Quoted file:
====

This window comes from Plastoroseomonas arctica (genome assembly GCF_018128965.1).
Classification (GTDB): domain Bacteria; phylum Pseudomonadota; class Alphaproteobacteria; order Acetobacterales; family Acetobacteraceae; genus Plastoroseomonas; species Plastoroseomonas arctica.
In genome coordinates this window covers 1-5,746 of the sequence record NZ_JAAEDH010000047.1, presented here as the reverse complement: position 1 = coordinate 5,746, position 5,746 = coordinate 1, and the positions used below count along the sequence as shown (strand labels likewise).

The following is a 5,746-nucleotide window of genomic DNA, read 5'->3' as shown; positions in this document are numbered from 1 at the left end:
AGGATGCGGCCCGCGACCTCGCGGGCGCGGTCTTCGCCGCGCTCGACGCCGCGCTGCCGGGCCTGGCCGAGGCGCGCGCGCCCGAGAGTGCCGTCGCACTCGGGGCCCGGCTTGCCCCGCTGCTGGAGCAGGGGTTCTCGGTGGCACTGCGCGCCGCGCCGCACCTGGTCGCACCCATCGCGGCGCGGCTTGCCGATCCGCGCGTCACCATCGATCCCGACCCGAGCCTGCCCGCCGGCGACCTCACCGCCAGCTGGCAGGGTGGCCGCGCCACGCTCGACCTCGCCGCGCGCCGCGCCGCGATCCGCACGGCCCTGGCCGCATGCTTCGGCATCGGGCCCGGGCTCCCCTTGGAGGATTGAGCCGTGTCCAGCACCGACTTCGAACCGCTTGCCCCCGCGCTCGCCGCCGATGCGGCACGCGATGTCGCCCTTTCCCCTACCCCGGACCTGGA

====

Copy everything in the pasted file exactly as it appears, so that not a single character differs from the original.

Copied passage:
This window comes from Plastoroseomonas arctica (genome assembly GCF_018128965.1).
Classification (GTDB): domain Bacteria; phylum Pseudomonadota; class Alphaproteobacteria; order Acetobacterales; family Acetobacteraceae; genus Plastoroseomonas; species Plastoroseomonas arctica.
In genome coordinates this window covers 1-5,746 of the sequence record NZ_JAAEDH010000047.1, presented here as the reverse complement: position 1 = coordinate 5,746, position 5,746 = coordinate 1, and the positions used below count along the sequence as shown (strand labels likewise).

The following is a 5,746-nucleotide window of genomic DNA, read 5'->3' as shown; positions in this document are numbered from 1 at the left end:
AGGATGCGGCCCGCGACCTCGCGGGCGCGGTCTTCGCCGCGCTCGACGCCGCGCTGCCGGGCCTGGCCGAGGCGCGCGCGCCCGAGAGTGCCGTCGCACTCGGGGCCCGGCTTGCCCCGCTGCTGGAGCAGGGGTTCTCGGTGGCACTGCGCGCCGCGCCGCACCTGGTCGCACCCATCGCGGCGCGGCTTGCCGATCCGCGCGTCACCATCGATCCCGACCCGAGCCTGCCCGCCGGCGACCTCACCGCCAGCTGGCAGGGTGGCCGCGCCACGCTCGACCTCGCCGCGCGCCGCGCCGCGATCCGCACGGCCCTGGCCGCATGCTTCGGCATCGGGCCCGGGCTCCCCTTGGAGGATTGAGCCGTGTCCAGCACCGACTTCGAACCGCTTGCCCCCGCGCTCGCCGCCGATGCGGCACGCGATGTCGCCCTTTCCCCTACCCCGGACCTGGA